Lockport Union-Sun & Journal Online

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October 19, 2013

NIAGARA DISCOVERIES: Samuel Works, 'old school' politician

Lockport Union-Sun & Journal — With the recent government shutdown, we have heard quite a bit of blame and name-calling by members of both parties at the federal level. Today, we rarely hear people talk about politicians who have “integrity,” a “spotless reputation,” or are “public spirited citizens.” 

However, these were the words used to describe the Honorable Samuel Works, an early businessman and public servant who lived, worked and represented Lockport during the antebellum years of the 1830s to the 1860s. 

This was a time of tremendous change in Lockport and across the nation and Samuel Works, though not on the national stage, was prominent in local and state politics that influenced the rest of the nation.

Samuel Works was born on December 4, 1781, in Westmoreland, N.H. He was elected to the state legislature there in 1810. After serving one term, he moved to Vermont and worked in the mercantile business. He married Hannah Pillsbury and purchased property there from his father-in-law. In 1817, he removed to West Bloomfield near Rochester, to set up business as a tanner and currier with his friend Jacob Graves. 

The business was successful but Works again moved, this time to Lockport in 1831, and purchased the tannery located on the West branch of Eighteen Mile Creek, between Market and Garden streets, later the site of the Western Block Works. By 1836, Works had made a name for himself in business in Lower Town and was nominated to run for the New York State Senate that year.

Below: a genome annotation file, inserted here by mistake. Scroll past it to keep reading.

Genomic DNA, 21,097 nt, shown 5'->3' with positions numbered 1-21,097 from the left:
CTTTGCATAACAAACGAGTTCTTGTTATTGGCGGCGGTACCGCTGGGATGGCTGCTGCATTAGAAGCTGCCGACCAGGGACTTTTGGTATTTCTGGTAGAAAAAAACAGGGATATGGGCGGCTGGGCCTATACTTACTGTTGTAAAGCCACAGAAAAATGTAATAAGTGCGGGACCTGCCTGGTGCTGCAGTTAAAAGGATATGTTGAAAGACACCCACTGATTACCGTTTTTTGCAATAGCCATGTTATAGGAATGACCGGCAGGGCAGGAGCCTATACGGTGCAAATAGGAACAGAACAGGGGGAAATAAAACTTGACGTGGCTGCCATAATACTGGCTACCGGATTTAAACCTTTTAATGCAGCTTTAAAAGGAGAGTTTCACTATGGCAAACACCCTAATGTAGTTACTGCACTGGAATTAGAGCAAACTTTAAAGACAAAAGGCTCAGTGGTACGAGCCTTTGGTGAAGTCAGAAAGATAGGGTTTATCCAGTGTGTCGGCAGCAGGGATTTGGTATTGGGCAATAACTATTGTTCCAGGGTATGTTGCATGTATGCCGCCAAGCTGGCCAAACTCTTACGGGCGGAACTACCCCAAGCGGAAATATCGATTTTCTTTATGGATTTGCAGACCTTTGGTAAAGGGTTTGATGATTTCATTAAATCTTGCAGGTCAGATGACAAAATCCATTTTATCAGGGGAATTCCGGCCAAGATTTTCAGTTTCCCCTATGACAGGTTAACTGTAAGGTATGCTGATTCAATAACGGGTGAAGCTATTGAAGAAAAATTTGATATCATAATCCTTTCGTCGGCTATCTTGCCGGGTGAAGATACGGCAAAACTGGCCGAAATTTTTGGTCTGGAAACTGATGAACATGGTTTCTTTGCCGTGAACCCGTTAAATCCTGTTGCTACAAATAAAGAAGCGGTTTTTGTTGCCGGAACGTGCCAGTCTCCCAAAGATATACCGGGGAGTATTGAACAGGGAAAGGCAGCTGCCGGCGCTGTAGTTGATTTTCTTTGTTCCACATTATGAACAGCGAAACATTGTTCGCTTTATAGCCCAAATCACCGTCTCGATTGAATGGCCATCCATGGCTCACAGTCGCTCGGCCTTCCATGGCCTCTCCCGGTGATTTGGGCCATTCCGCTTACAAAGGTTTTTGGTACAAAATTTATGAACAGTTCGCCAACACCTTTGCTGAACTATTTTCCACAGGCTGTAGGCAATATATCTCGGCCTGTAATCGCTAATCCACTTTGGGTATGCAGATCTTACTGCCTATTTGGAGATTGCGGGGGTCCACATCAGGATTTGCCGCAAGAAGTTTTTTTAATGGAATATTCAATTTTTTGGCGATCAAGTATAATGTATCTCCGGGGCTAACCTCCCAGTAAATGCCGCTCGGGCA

It is interesting to note that within the Works papers, he recorded in October 1836 that “snow continues falling here and fell to the depth of about 4 ins. ... We shall probably have to record that in the year 1836 there were but 3 mos. without snow.”

New York politics was in flux in the 1830s. Works won the election to the state Senate from the eighth district in Lockport on the fledging Whig ticket. Other political parties represented in the Legislature included the National Republican Party, the Democratic Party, the Loco Focos (the radical wing of the Democratic party in New York state), and the Anti-Masonic party. 

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